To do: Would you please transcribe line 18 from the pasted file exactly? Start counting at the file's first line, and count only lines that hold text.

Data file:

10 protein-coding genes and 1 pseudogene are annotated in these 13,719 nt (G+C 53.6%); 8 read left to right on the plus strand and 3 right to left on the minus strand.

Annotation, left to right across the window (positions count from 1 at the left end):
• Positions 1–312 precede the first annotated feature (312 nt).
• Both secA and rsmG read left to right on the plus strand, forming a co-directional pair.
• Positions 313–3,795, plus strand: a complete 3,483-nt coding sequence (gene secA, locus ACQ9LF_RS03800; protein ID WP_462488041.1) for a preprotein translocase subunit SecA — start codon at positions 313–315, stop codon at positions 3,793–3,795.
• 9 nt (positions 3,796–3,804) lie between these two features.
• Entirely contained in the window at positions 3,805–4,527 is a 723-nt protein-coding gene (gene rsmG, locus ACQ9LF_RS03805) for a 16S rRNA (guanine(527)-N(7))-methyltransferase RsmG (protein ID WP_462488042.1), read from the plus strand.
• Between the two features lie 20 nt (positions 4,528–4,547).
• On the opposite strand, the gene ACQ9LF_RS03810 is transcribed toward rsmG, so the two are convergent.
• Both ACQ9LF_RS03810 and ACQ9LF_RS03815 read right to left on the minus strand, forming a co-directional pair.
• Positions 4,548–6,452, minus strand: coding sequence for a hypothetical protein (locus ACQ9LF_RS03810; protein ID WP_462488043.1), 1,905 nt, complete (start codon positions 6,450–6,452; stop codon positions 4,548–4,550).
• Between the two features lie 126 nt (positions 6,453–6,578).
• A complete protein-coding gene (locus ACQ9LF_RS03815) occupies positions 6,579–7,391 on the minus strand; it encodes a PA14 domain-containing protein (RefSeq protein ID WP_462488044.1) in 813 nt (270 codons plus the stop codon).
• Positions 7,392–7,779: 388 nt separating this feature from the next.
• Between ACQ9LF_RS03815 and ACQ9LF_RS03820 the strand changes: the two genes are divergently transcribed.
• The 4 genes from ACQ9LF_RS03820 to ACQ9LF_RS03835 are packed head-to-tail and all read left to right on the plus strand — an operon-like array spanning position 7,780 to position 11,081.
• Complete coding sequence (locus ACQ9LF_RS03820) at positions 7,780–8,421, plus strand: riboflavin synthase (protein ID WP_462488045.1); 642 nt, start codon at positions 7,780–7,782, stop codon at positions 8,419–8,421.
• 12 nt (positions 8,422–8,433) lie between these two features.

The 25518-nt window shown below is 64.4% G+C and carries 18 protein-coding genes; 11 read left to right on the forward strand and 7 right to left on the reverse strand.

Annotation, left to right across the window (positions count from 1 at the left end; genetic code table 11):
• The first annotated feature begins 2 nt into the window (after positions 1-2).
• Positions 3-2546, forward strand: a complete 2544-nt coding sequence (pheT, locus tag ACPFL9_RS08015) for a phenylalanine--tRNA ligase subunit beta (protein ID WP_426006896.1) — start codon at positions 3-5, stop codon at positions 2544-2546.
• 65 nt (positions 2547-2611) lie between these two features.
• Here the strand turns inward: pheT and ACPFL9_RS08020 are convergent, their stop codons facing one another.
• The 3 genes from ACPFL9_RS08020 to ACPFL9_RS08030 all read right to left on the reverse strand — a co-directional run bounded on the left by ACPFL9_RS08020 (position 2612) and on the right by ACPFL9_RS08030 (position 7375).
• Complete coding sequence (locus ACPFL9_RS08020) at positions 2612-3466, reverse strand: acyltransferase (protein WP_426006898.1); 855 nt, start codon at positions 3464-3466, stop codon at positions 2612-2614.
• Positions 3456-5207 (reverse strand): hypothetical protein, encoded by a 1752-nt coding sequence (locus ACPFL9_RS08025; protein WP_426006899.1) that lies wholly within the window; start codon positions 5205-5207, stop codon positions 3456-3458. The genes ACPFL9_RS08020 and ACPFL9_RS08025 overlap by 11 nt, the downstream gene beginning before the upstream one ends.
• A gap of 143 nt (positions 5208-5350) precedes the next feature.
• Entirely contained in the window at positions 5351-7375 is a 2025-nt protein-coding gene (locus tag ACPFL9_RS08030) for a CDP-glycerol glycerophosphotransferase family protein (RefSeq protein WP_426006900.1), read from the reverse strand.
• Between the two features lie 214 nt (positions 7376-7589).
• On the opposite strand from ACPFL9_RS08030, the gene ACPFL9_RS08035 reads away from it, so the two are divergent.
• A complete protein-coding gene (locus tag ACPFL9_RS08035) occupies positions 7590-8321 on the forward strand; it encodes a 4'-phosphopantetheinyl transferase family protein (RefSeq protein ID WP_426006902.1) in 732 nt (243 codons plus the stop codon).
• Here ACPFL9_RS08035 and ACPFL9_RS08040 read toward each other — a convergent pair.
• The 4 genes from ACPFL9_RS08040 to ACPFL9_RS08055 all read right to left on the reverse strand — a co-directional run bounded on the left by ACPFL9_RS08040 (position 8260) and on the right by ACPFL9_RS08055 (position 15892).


• 12 nt (positions 8,422–8,433) lie between these two features.